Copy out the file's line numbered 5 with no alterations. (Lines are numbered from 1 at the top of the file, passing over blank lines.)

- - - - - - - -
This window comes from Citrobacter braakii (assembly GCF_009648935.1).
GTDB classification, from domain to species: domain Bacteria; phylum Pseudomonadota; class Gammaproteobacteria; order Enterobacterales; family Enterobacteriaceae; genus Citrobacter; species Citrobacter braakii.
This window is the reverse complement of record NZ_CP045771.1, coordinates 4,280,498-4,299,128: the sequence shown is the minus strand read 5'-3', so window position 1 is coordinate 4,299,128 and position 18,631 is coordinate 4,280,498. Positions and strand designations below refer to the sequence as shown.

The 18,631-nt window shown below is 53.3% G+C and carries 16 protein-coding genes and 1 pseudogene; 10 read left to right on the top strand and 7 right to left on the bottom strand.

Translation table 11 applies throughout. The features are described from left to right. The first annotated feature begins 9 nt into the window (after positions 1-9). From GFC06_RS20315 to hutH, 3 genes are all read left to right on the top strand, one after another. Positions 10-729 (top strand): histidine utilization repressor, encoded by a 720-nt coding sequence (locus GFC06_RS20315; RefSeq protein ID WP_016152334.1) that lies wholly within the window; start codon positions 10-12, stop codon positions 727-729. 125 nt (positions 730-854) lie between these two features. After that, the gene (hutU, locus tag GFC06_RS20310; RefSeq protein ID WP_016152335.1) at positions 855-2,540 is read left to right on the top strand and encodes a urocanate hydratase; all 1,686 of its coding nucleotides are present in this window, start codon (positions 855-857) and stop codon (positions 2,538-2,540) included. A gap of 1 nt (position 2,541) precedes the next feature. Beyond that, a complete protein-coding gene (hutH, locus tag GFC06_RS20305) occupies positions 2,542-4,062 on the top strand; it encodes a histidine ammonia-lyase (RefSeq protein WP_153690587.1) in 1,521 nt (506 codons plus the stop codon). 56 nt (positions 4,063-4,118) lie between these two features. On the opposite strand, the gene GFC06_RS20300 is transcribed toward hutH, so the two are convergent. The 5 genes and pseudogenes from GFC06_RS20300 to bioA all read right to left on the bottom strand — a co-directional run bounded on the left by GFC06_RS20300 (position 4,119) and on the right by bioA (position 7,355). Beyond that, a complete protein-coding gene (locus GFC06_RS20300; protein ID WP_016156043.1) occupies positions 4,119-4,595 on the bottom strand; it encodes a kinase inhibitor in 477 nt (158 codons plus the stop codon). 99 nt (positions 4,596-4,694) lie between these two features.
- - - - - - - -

Translation table 11 applies throughout. The features are described from left to right. The first annotated feature begins 9 nt into the window (after positions 1-9). From GFC06_RS20315 to hutH, 3 genes are all read left to right on the top strand, one after another. Positions 10-729 (top strand): histidine utilization repressor, encoded by a 720-nt coding sequence (locus GFC06_RS20315; RefSeq protein ID WP_016152334.1) that lies wholly within the window; start codon positions 10-12, stop codon positions 727-729. 125 nt (positions 730-854) lie between these two features. After that, the gene (hutU, locus tag GFC06_RS20310; RefSeq protein ID WP_016152335.1) at positions 855-2,540 is read left to right on the top strand and encodes a urocanate hydratase; all 1,686 of its coding nucleotides are present in this window, start codon (positions 855-857) and stop codon (positions 2,538-2,540) included. A gap of 1 nt (position 2,541) precedes the next feature. Beyond that, a complete protein-coding gene (hutH, locus tag GFC06_RS20305) occupies positions 2,542-4,062 on the top strand; it encodes a histidine ammonia-lyase (RefSeq protein WP_153690587.1) in 1,521 nt (506 codons plus the stop codon). 56 nt (positions 4,063-4,118) lie between these two features. On the opposite strand, the gene GFC06_RS20300 is transcribed toward hutH, so the two are convergent. The 5 genes and pseudogenes from GFC06_RS20300 to bioA all read right to left on the bottom strand — a co-directional run bounded on the left by GFC06_RS20300 (position 4,119) and on the right by bioA (position 7,355). Beyond that, a complete protein-coding gene (locus GFC06_RS20300; protein ID WP_016156043.1) occupies positions 4,119-4,595 on the bottom strand; it encodes a kinase inhibitor in 477 nt (158 codons plus the stop codon). 99 nt (positions 4,596-4,694) lie between these two features.